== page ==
Stay Foreign Or Go Native?

7 May 2014, TV = 772.5 hours

Toward the end of my recent post on inadvertently obscene mispronunciation, I noted that Thai syllables cannot end in the S sound, and that native Thai speakers find this “terminal S” difficult or impossible to pronounce – unless, of course, they’ve learned English (or, presumably, any foreign language which can end a syllable in S).

And then yesterday I was watching episode 18 of วุ่นนักรักเต็มบ้าน woon nak rak tem ban (AKA Full House) and came across this scene:

Uh-oh…video clip no longer available, see note in the update below.

Both characters use the Thai word for office, a word that I’m guessing originated in English. But note their differing pronunciations: Mike (on the left and initially seated) uses a pronunciation that’s fairly close to that of the English, while his brother-in-law Pow, in “Thai-icizing” the word to a greater extent, changes the S sound at the end to one that’s more natural for a Thai speaker.

It’s already been established throughout the series that Mike can speak English, whereas there’s never been any indication of Pow having any English language proficiency. So the difference in pronunciation isn’t necessarily surprising, but it does nicely illustrate a certain kind of variation.

Similar variation can exist in English too, with words that have been borrowed from other languages: do you go for the “real” pronunciation, or do you anglicize it? And your ability to pronounce a loan word “authentically” will of course depend on your being able both to recognize it as a loan word and to form sounds which may be alien to English. This may come down to how educated you are.

It’s like the choice which English speakers face with croissant: English pronunciation or French?

* * *


•Full House, which aired earlier this year, is a Thai remake of a 2004 Korean TV series, itself based on a Korean comic book. A strange quirk is that the original comic book version is set in the UK with, so far as I can tell, all the characters being British (the heroine half English, half Korean) and, presumably, English speakers.

•I think factors other than what I discuss above play into one’s decision as to how to pronounce croissant and other foreign words – for instance, an English speaker may be able to pull off the correct foreign pronunciation but choose not to out of fear of sounding snobbish – or plain stupid.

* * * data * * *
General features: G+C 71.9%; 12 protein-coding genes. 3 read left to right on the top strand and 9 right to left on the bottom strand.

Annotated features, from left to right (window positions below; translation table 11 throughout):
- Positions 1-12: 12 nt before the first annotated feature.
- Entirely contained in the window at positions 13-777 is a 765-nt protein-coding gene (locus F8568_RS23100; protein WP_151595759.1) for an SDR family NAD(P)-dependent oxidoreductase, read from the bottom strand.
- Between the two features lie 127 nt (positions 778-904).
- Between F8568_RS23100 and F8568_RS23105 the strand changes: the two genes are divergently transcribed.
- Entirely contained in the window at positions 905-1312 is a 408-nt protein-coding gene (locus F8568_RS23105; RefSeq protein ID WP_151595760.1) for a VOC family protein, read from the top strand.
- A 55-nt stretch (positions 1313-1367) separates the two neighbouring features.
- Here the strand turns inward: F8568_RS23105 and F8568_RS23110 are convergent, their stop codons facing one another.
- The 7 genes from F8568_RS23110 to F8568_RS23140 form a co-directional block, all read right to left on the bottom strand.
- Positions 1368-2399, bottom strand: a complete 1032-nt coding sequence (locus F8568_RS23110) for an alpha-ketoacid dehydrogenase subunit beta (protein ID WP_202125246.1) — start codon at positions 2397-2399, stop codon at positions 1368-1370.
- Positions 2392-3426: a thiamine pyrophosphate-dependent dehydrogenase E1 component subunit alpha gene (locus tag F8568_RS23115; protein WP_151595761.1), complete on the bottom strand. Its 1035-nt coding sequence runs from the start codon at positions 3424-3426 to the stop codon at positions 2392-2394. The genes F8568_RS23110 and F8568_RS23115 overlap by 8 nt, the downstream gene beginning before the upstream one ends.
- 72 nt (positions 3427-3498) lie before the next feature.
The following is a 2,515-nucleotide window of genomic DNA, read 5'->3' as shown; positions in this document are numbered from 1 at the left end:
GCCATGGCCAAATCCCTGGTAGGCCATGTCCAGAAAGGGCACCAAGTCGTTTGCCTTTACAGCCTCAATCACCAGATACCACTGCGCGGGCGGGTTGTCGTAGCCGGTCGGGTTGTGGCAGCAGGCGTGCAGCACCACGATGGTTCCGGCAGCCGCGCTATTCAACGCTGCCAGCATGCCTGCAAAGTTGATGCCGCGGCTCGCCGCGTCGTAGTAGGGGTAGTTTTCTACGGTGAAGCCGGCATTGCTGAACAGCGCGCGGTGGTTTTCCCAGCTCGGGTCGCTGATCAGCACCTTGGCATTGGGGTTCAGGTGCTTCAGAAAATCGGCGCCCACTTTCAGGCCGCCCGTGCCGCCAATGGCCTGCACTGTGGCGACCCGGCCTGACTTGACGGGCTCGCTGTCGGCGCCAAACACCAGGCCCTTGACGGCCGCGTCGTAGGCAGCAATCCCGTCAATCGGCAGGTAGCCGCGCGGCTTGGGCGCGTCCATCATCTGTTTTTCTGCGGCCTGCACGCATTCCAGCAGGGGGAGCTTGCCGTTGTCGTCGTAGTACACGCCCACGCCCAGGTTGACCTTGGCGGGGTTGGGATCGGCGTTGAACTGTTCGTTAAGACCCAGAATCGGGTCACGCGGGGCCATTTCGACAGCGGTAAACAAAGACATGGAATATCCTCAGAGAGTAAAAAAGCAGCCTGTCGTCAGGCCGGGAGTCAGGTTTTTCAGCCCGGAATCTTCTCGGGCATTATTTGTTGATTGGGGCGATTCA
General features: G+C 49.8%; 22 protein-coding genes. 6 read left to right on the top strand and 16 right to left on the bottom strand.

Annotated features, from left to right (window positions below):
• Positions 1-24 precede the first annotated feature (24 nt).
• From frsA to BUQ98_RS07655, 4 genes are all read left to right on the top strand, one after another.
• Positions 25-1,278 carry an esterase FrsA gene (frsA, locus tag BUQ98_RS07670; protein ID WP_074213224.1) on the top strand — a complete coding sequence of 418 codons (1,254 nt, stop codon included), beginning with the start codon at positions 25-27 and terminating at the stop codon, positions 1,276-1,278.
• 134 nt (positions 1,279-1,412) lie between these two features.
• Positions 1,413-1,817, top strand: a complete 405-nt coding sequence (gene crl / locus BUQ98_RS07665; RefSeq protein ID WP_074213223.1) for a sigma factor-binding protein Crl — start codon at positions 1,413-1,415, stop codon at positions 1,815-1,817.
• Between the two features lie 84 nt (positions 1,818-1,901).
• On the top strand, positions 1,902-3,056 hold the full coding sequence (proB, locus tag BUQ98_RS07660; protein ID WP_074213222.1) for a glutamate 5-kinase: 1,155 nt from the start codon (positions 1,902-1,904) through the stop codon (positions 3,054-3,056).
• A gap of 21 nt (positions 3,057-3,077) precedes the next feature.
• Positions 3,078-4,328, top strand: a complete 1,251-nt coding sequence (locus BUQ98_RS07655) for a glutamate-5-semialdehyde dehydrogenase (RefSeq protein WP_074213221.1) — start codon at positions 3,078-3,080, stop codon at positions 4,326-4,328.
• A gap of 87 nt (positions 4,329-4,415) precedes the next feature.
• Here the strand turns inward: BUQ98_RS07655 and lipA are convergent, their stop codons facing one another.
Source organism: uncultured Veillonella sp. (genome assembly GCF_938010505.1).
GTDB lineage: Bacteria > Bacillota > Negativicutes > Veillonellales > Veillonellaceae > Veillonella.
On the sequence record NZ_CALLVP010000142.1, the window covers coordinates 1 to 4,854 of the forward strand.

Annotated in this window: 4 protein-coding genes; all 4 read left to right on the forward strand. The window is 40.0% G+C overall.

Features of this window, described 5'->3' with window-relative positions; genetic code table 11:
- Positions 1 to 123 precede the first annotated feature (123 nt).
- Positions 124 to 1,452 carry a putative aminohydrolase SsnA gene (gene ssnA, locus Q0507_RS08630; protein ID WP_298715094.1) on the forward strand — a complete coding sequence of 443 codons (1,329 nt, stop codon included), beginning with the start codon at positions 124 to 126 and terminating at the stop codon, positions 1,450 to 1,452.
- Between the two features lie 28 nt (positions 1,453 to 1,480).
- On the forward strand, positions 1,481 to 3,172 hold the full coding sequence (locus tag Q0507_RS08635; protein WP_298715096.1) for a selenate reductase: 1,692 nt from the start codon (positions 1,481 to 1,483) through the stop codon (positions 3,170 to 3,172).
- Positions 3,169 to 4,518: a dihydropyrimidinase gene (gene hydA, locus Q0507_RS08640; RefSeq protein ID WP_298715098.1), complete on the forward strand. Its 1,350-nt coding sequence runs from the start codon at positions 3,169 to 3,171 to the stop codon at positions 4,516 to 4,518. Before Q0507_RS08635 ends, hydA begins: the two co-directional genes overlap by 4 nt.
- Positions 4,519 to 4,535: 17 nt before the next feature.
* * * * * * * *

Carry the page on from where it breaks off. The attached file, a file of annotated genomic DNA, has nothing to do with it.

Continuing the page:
•It’s also worth remembering that at some point loan words cease to feel foreign and start to feel no different than any other word in the language. What English speaker today gives garage, money, or orange a French pronunciation, or thinks of them as anything other than ordinary English words? Office too, for that matter, was also originally a French loan.


UPDATE (14 May 2014): What a bummer! True Visions seems to have restricted access to the you tube episodes of Full House – so the clip above is no longer viewable.

Does anyone know of working episodes of Full House online somewhere? If so, could you leave the link(s) in a comment below?

I discovered that the videos had been pulled when I went to rewatch a bit of episode 4, which contains a scene I’d found interesting by virtue of its mixing together Thai and English – the spoken languages – plus it’s got texting in Thai. Dramatically it’s fun because it’s Mike, Awm, Guy, and Mintra having dinner together – a dinner that’s socially really awkward for quite a number of reasons. The scene occurs early in the episode – maybe starting somewhere between the 5 and 10 minute marks – and is worth watching if you can find it.

I guess this is a risk I run when I construct posts around video clips that I have no control over; hopefully this post is still readable!

3 thoughts on “Stay Foreign Or Go Native?

  1. Nick

    Great post, I completely agree with what you mean about the pronunciation here. My Thai teacher said that authentic western pronunciation like this is creeping into Thai language more and more. As you probably know, English is language is fashionable and “cool”, and new words with ‘s’ sounds frequently occur (my teacher cited the football team ‘Arsenal’ and the word ‘website’ as obvious examples of modern Thai words with obvious ‘s’ sounds).

    I also love Full House’s weird multicultural blend – I might watch it if I get the time. Another one of my favourite lakorns is keaw tah pee (แก้วตาพี่) which is mostly set in Paris. I find it makes for a nice variation from other lakorns.

  2. adamf2011 Post author

    English is definitely considered a prestigious language here, and I’m fascinated by the roles that it plays.

    I haven’t seen keaw tah pee (แก้วตาพี่) yet, but I have seen a number of “travel/vacation” lakorn: มาดามดัน Madame Don (France), สุดดวงใจ sud dung jai (Australia), ฮอยอัน…ฉันรักเธอ hoy an chan rak her (Vietnam) — Hoy An looks like a really beautiful place! — and of course Full House (Korea).

  3. Pingback: Hmmm…. | learning thai without studying

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